Friday, May 29, 2009

The making of guava paste in Santander, Colombia (1980)

In Christmas 1980, I went with a group of friends to a farming area in the province of Santander in Colombia. The purpose was to spend time assisting a local priest (an American) in his mission work by visiting the campesinos in the countryside and celebrating Christmas in their parish church. The climate there was warm but not exceedingly hot: what is called "tierra templada" (temperate land). The other types of climates in the tropics, depending on the altitude, are "tierra caliente" (hot land), "tierra fría" (cold land), and "tierra helada" (frozen land).

Some of the campesinos made guava paste, which was formed into blocks, wrapped in banana or plantain leaves, and shipped to the rest of Colombia. This paste was what is known as the "bocadillo veleño." Bocadillo refers to the sugary guava paste and veleño means that it comes from the town of Vélez, which we could see from the top of the hill. One of our stops was one of these places where the guavas were crushed and mixed with sugar. I'm trying out the paste, which at that point was still hot and not yet formed. When I got back to Bogotá and told a friend there about my trip, he said that it was not a good idea to eat it hot because it caused diarrhea, but I don't remember suffering any ill effects from it.

Another highlight from the trip was tasting the foam that came out of the cow when the campesinos began the process of milking it. It was sweet, almost like a milk shake.

See my travel website for more information on Colombia.

Sunday, May 10, 2009

More insights into Spanish words

Continuing with my theme of Spanish words, I have found the learning of the language a lifelong process. This is not to discourage anyone from learning, but rather to highlight the interesting things that come up as we're confronted with words that we don't recognize, or where our classroom or book learning can't prepare us for all real-life situations. I liken learning Spanish to what a friend told me about learning to play the guitar: "easy to learn badly but hard to learn well." Spanish throws a lot more at a person than the common misconception of Spanish being easy leads us English speakers to believe.

One example is illustrated on this sign that I photographed in Bogota two years ago. It is advertising a new apartment complex that will have two elevators, a garbage chute, and two social halls or community rooms that are also common in some apartment complexes here in the US. If I hadn't sounded out the word "shut" the way a Spanish-speaking person would, I never would have figured out that it meant "chute." "Shut" is the English word spelled phonetically in Spanish, though the "sh" sound does not exist in Spanish except in countries in southern South America such as Argentina, Uruguay and Chile, and where the sound does exist, it is never spelled "sh" except perhaps in a word borrowed from another language.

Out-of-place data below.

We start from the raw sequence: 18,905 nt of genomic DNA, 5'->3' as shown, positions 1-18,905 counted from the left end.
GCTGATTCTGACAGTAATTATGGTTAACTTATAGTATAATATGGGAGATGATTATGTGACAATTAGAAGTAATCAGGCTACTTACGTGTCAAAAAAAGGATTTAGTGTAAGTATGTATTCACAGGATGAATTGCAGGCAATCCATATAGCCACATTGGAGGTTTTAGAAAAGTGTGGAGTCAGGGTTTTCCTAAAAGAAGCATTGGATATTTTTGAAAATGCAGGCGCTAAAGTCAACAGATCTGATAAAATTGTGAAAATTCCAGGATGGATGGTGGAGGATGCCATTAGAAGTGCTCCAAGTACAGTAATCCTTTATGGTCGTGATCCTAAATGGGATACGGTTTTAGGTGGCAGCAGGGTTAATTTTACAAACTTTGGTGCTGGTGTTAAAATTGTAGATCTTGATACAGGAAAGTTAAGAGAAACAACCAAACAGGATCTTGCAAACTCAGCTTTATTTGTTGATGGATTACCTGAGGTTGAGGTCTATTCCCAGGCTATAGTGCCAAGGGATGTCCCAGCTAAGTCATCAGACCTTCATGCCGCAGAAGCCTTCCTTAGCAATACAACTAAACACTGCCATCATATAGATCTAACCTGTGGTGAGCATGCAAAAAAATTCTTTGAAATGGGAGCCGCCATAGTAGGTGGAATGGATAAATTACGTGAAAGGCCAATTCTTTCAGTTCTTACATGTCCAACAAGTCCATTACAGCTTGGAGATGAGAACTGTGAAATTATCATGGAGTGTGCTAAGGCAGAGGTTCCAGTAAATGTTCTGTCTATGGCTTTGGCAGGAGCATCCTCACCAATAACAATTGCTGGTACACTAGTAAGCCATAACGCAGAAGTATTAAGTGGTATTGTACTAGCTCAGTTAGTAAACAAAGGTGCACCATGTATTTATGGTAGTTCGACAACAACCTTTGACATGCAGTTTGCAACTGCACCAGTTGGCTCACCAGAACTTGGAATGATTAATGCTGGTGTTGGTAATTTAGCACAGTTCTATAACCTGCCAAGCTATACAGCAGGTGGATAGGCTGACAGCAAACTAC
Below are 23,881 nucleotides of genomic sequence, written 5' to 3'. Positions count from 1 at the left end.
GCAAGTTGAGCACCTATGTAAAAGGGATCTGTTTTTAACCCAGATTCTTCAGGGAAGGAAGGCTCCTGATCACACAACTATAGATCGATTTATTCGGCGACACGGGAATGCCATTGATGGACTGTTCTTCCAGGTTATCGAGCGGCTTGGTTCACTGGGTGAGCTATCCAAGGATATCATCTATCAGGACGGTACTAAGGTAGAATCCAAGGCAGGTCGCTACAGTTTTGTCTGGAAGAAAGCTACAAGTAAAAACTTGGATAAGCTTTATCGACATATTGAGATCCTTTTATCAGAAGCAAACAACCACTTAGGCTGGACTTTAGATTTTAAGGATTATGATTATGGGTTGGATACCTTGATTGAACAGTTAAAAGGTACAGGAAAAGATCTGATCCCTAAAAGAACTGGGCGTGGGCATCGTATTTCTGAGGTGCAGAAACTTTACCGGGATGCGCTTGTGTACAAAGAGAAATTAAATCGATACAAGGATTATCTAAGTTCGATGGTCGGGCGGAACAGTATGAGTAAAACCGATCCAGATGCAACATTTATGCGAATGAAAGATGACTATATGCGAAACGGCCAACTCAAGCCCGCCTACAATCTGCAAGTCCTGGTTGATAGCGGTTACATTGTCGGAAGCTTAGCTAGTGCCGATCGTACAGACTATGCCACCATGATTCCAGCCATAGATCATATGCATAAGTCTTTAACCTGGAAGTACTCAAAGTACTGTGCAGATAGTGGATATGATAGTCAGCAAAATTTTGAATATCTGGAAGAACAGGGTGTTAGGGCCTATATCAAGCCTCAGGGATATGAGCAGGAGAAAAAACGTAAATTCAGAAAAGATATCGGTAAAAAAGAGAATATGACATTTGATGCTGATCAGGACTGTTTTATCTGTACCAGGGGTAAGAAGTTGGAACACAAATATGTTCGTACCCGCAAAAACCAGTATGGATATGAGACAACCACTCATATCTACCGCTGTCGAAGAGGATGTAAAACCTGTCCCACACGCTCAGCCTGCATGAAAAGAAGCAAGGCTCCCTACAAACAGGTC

Another even more important example is the word "muchacha," where not knowing how the word is used could create problems. If I had only paid attention to my high school Spanish textbook, I would have assumed that the word always meant girl or young woman. However, "muchacha" could also mean maid or servant girl, and maids sometimes dislike the use of the word when referring to them, preferring the terms "empleada doméstica" or "empleada de servicio" (female domestic or service employee).

See my language learning webpage for more tips.

Saturday, May 2, 2009

Learning and re-learning Spanish

It's no secret that, with 21 countries that count Spanish as their official language, there would be differences between these countries regarding which words mean what. Take the Ferris wheel, for example. In Spain the word is "noria," but in Colombia it's called the "rueda de Chicago" (literally, "Chicago wheel") probably because the first Ferris wheel was exhibited in Chicago in 1893 (see By the way, the "noria" in the picture was taken at the April Fair (Feria de Abril) in Seville.

When I first studied Spanish in high school I learned that the word for socks was "calcetines" and the word for women's stockings was "medias," but when I got to Mexico the word "medias" was used for both, as it was in Colombia. I didn't get to Spain until 2006, and while conversing with a Spaniard on the return flight to Philadelphia, I used the word "medias" to mean socks, and he corrected me, bringing back that word "calcetines" that I hadn't heard since high school.

I found that people in Spain were not fond of Anglicized Spanish words or English words mixed in with Spanish. Another Spaniard I met corrected my use of "ok" in a sentence, something that I found common in other places I visited. They would probably cringe if I used the word "lonchar" for "eat lunch" instead of "almorzar", or "checar" or "chequear" to mean to check or review instead of "revisar." However, the Spaniards are not free of English or Anglicized words in their Spanish either. The word for "ticket" can be "boleto" or "tiquete," but in Spain you hear it called "el ticket." While in a restaurant in Seville I found that the waitresses were confused when I asked for "salsa de tomate," which is used in Colombia to mean ketchup, but they understood perfectly when I used the word "ketchup." I thought it was funny because not too long before that, there was a popular song called "Aserejé" sung by a Spanish female singing group called "Las Ketchup"! For more information on "Aserejé" or "The Ketchup Song, " see the article in Wikipedia

For tips on languages, see my webpage on language learning.